A new report by the Lords Select Committee in the UK claims that Britain is in a strong position to be a world leader in the development of artificial intelligence. But to get there - and to keep AI safe and ethical - tech firms should follow the Committee's newly proposed "AI Code".
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Virginia Eubanks made the same mistake most would. In her job working with low-income women struggling to afford housing, she assumed they also struggled with access to vital technology, such as the internet. But this technology isn't just accessible, it's permeates access to basic resources people in poverty need to survive, and it's often rigged against them. Her new book,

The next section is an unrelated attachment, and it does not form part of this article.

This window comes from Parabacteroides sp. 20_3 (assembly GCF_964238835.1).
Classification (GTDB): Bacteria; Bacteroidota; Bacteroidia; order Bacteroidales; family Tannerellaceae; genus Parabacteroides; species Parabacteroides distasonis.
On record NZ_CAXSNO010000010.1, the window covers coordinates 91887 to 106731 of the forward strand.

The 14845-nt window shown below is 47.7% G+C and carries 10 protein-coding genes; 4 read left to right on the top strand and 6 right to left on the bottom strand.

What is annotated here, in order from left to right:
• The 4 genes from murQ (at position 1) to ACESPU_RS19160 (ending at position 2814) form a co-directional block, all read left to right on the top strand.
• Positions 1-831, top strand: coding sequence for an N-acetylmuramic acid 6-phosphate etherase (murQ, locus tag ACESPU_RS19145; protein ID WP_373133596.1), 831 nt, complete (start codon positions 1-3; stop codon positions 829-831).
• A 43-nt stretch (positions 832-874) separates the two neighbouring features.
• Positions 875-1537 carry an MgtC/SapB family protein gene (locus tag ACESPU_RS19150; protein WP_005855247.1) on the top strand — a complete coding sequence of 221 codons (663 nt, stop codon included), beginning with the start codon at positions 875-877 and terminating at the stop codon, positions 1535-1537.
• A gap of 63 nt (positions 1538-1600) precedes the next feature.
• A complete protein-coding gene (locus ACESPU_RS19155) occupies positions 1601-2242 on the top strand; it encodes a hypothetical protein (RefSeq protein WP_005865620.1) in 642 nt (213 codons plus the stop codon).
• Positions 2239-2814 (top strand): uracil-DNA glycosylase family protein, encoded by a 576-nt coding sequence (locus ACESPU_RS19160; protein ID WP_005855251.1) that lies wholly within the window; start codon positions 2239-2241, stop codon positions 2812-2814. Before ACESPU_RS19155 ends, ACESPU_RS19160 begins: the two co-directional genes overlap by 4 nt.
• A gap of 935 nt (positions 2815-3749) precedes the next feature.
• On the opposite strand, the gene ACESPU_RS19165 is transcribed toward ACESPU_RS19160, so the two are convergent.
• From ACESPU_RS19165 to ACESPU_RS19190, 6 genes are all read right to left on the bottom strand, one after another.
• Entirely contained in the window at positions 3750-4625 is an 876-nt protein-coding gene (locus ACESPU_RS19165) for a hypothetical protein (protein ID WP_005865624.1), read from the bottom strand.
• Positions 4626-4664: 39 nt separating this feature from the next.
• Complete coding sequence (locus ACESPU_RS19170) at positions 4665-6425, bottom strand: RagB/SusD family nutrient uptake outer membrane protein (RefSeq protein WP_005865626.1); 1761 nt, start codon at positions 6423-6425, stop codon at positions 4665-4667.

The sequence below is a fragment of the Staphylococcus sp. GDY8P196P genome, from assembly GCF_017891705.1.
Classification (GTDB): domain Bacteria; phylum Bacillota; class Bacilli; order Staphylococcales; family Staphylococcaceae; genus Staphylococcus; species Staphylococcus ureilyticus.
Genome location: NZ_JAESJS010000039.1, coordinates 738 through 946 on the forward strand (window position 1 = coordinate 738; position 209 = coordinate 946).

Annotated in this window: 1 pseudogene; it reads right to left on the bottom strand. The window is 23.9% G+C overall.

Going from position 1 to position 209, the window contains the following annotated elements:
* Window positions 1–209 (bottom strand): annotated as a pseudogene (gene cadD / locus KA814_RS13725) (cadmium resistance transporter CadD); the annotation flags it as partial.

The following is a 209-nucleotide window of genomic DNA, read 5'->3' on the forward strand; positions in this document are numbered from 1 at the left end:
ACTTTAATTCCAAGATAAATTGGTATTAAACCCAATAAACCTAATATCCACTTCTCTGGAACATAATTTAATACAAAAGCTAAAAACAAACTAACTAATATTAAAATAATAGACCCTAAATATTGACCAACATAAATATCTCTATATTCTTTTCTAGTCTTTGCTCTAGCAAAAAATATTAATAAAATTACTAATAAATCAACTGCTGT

Automating Inequality: How High Tech Tools, Profile, Police and Punish the Poor is about how technology has come to define people touched by poverty.
Mattel is cancelling Aristotle, a device described as "Alexa for kids", after facing criticism from lawmakers and parents' groups. In a statement, Mattel said Aristotle did not "fully align with Mattel's new technology strategy" and would not bring the device to market "as part of an ongoing effort to deliver the best possible connected product experience to the consumer".
The company responsible for AlphaGo -- the first AI program to defeat a grandmaster at Go -- has launched an ethics group to oversee the responsible development of artificial intelligence. It's a smooth PR move given recent concerns about super-smart technology, but Google, who owns DeepMind, will need to support and listen to its new group if it truly wants to build safe AI.